Yak meat is a staple and can be naturally frozen by the environment but drying is often used to increase shelf life. It is a sweet, juicy, ultra-lean dark red delicately flavored red meat that is not gamey. It is lighter tasting than beef and never greasy. Meat can be air-dried and will keep from one to two years. Smoked meat (bacon beef) requires one to two days in salt and then keeps for up to 2 years. Spiced jerky or curry jerky is also available. Vacuum packaging can reduce oxidation of yak meat during frozen storage.
Only a few papers have addressed this topic but one of the more informant ones on yak meat is by XD Zi, GH Zhong [1-3]. The data in Figure 2 and Tables 1 & 2 is a summary from this source.
Beast of burden-Yak can transport salt, grain and etc. They are used for plowing and threshing grain (primarily barley). Some yaks can be saddled and ridden. Yak racing is also practiced along with yak skiin and yak polo. Milk - Yak cow milk (higher in butter fat than cows) makes excellent cheeses (chhurpi) and is often dried to increase shelf life. Butter which is consumed in large quantities is also used in lamps and made into butter sculptures used in religious festivities. Butter is a staple food with salt added. Sour buttermilk can also be added to milk to produce sour milk. Grain is sometimes added to milk which results in the main course meal. Milk-tea, a mixture of tea and milk is often served to guests and is yellow in color.
Milk and mushrooms are used to make a stew; salt is usually added but no additional sugar is needed since the milk is naturally sweet in flavor. Yogurt is produced which also contributes needed nutrition. Milk powder is just beginning to become popular. Renin is added to coagulate the milk to make cheese. Viscera (edible) includes heart, stomach plus ruminant, small and large intestine, liver, kidney. In the inedible category, lungs and pancreas are primarily used for dog feed even though they are considered edible in other areas of the world.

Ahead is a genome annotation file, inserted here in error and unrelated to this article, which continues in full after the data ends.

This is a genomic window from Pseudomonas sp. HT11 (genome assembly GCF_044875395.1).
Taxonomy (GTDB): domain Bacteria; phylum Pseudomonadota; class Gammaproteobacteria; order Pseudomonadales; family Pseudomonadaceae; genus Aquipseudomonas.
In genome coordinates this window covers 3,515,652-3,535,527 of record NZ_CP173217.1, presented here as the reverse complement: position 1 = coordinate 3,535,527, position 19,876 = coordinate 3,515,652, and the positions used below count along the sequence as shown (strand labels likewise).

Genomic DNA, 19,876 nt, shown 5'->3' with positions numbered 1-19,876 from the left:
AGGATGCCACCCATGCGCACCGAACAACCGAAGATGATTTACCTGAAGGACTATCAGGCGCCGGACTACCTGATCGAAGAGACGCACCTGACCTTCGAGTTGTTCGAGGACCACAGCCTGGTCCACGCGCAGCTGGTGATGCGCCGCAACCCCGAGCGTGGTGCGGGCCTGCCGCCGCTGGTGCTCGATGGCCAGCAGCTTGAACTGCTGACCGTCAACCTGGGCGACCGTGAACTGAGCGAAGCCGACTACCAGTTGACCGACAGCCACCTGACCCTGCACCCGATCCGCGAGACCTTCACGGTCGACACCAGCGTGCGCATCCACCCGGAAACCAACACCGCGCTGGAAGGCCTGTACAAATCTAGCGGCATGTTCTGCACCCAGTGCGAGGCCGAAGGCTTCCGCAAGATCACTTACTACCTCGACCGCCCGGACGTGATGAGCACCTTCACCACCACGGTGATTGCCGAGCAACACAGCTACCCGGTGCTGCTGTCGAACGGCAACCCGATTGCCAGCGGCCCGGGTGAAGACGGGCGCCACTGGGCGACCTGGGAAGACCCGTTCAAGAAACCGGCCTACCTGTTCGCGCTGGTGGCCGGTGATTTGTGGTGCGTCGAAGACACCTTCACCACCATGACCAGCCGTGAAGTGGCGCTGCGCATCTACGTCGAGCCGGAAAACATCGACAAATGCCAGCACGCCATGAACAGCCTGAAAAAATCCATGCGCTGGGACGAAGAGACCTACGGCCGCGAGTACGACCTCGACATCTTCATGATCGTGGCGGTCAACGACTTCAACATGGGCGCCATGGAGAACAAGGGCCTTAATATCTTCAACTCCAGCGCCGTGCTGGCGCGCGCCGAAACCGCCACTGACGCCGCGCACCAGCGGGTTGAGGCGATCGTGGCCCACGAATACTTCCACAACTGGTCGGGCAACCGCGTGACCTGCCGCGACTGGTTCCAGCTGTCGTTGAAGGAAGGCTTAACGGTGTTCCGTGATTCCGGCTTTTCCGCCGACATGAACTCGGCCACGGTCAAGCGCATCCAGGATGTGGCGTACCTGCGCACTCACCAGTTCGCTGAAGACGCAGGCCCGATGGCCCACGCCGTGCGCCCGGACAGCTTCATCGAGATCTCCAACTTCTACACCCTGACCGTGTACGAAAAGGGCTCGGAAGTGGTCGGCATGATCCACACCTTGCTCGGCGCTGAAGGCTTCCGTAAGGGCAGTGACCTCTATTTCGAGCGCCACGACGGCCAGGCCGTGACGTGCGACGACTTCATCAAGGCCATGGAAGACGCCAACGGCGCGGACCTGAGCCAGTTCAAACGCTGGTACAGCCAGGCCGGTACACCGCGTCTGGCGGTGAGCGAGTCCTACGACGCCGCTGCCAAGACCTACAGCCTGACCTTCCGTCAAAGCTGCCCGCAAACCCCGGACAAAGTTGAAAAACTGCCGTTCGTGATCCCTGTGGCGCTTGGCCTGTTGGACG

Yaks have been brought to warmer climates and placed in zoos and some can be found on ranches where their primary food is grass. Under these conditions their meat sells well since it is different and scarce but the animals seem to prefer a colder climate.
Shows the live weights of Yak at different ages. It is evident from this graph that both male and female yaks have similar birth weights but starting at age 2 and continuing through 8 years the males out gain the females and the final mature weight of the males is about twice as much as the females (Figure 2) and (Table 1). For dressing percentages, the bull and steer are not significantly different but the female has a significantly lower percentage. For back-fat thickness, comparing all the values the results indicate no significant difference due to sexes. Marbling scores indicate all sexes are significantly different with the steer having the highest amount followed by the bull and the female which had a significantly lowermarbling score. For color, the steer had a significantly higher color values followed by similar scores for both bull and female.
Figure 2 : Live weights of Yak at different ages.
Table 1 : Carcass characteristics of Yak.
For pH (1h), the steer and female had similar scores but the bull was significantly higher. For pH (24h), all three sexes were similar but they are higher than would be expected for cattle suggesting that this may have been genetics or the animals may have been stressed before they were harvested. Also in general grass fed animals normally have higher ultimate pH values than grain fed animals (Table 2).
Table 2 : Proximate Composition of 10th/12th rib-cut of Yak.
Proximate composition of 10th/12th rib-cut of Yak is shown in (Table 2). Present dry matter was significantly lower in bulls than in steers or females which were not significantly different. Percent protein was significantly lower in females than in bulls and steers which were not significantly different. Fat parentage was significantly lower in bulls than in steers or females which were not significantly different. Percent ash was not significantly different due to sex. Amino acids were also analyzed in the original research but values are not shown in this summarized version since most of the values were similar to the expected ranges. The only major difference was that methionine is dramatically lower (0.34 g/100 g protein).
Yaks, due to their genetic construction have the ability to prosper at high altitudes and withstand stand cold temperatures and sparse vegetation. Their existence makes human habitation possible under these same conditions.